What came out of the recordings was a dark, heavy guitar album that many die-hard Van Halen fans consider the best guitar album of the Dave-era albums. However, it was the least popular in terms of sales. Ed was more reluctant to step out and take control for the next album and instead concentrated more on making guitars and refining his own position in the band.
There were excuses now to set aside Eddie’s style on the next album and go back to the formula that sold albums: covers plus lots of Dave equals record sales. To a certain extent they were correct, but the band suffered musically. They were determined to get back the legions of adoring pop fans and the result was 1982’s Diver Down, Ed’s least favorite album. He rarely liked cover tunes and this album was loaded with them. Ted wanted to use an original composition written by Ed for a cover, “Dancing in the Street,” something Ed would later regret terribly.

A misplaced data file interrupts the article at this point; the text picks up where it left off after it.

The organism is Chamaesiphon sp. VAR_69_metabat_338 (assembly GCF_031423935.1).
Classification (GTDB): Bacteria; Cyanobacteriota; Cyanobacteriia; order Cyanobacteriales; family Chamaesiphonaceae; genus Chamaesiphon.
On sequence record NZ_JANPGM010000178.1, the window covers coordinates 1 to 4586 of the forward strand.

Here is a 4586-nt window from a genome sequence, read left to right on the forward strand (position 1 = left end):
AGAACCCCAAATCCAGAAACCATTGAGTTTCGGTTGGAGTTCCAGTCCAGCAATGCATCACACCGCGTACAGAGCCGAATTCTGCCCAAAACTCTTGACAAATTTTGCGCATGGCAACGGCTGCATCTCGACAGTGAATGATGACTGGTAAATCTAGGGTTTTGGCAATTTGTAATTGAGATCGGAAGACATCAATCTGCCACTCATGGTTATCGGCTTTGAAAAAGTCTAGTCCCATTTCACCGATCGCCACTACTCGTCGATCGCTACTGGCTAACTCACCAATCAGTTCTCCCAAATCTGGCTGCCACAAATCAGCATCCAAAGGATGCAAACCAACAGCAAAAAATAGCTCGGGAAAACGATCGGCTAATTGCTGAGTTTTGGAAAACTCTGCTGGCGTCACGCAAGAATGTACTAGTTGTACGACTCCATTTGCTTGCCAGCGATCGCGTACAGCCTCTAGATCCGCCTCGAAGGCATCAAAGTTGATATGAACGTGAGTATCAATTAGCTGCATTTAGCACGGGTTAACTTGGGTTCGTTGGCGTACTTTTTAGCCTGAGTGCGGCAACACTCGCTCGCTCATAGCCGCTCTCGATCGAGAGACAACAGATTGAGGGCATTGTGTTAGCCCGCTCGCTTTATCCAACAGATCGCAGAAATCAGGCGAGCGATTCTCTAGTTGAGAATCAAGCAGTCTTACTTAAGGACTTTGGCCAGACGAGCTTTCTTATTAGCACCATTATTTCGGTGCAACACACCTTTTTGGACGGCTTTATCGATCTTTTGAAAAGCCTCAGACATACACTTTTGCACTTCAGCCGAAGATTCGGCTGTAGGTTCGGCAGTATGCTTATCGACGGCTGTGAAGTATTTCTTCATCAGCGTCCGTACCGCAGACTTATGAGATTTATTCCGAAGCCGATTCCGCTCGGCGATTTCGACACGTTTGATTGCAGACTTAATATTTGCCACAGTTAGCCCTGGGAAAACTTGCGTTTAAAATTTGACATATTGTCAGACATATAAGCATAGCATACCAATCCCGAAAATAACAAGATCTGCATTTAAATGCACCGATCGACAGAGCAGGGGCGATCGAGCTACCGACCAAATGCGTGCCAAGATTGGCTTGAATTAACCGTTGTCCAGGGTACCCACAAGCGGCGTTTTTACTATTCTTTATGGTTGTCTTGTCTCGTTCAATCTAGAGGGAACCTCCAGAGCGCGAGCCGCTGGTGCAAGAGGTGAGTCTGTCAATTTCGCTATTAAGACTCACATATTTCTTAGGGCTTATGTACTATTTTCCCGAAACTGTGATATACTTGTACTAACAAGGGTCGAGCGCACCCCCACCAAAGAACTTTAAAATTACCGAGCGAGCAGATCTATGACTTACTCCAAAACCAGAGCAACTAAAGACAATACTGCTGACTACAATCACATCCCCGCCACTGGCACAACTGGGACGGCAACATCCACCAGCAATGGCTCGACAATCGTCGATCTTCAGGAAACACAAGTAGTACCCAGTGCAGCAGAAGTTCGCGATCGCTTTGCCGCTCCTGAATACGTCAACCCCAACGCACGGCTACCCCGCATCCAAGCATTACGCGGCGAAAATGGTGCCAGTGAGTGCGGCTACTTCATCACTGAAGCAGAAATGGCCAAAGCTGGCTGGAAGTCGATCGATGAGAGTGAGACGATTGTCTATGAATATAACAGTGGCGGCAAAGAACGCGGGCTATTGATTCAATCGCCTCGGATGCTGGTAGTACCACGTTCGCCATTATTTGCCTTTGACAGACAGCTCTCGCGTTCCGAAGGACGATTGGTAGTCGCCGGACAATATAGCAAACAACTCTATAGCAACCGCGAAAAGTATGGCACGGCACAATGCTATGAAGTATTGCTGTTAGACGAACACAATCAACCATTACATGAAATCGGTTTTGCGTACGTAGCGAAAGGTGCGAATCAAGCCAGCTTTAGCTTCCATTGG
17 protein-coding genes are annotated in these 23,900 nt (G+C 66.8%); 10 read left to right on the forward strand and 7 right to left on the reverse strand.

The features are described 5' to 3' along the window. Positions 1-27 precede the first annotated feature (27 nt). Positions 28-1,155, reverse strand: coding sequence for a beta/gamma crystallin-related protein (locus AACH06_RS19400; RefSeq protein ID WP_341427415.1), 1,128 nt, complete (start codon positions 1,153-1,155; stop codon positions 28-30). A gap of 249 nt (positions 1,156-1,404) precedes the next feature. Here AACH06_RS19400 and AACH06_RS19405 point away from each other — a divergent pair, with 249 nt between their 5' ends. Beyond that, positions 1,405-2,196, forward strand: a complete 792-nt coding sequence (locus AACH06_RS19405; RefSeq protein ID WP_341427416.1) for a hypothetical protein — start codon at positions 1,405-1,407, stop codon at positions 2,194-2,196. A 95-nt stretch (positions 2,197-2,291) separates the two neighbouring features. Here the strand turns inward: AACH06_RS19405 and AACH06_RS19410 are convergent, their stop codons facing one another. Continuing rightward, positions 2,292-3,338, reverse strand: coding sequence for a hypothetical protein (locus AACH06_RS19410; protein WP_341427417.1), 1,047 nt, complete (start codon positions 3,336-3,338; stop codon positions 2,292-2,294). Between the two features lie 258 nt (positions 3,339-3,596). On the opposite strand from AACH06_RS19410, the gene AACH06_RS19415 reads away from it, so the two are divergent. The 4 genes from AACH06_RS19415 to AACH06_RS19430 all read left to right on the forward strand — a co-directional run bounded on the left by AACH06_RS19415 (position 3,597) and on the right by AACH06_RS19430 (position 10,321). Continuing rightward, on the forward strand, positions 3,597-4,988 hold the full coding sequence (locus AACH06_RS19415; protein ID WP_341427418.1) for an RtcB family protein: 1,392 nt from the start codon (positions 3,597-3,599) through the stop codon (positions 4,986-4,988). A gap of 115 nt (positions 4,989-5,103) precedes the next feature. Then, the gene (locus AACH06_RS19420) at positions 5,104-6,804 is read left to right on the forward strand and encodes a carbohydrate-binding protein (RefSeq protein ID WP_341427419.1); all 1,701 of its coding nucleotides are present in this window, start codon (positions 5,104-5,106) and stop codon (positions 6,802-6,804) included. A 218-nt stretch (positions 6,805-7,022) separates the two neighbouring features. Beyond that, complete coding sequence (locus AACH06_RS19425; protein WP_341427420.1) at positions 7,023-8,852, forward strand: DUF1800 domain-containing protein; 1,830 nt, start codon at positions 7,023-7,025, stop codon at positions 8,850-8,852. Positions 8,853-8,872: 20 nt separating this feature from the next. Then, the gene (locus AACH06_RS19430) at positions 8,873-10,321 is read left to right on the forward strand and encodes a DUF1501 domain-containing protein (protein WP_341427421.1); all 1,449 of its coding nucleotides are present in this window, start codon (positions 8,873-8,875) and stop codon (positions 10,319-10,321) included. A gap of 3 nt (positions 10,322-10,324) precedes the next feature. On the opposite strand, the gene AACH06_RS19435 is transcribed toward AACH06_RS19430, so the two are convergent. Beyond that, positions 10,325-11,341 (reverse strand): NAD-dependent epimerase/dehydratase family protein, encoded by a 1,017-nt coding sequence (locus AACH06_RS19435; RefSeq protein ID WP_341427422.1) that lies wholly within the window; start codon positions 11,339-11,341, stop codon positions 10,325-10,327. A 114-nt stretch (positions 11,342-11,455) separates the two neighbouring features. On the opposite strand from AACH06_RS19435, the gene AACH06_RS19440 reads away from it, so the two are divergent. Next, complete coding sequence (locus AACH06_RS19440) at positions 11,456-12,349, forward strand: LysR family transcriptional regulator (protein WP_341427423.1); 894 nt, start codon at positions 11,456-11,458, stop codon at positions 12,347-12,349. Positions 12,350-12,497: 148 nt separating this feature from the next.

In late 1982, Van Halen was invited by producer Quincy Jones to contribute the guitar solo for Michael Jackson’s recording for Thriller’s “Beat It”. Van Halen improvised and integrated the familiar Van Halen-style guitar solo bridge in the new song. Part of rock lore was that credit for his work on the noteworthy track was sufficient and Van Halen declined the payment he was offered for his performance.
Tensions in the band between Eddie and Dave were now coming to a head. The building of the 5150 Studio marked the beginning of the end of the power struggle between Ed and Dave. Constructed in March of 1983, 5150 has been the recording studio every Van Halen album has been recorded in since. It lies just down the road from Ed’s house.
The result of the struggle within the band for freedom of expression was 1984.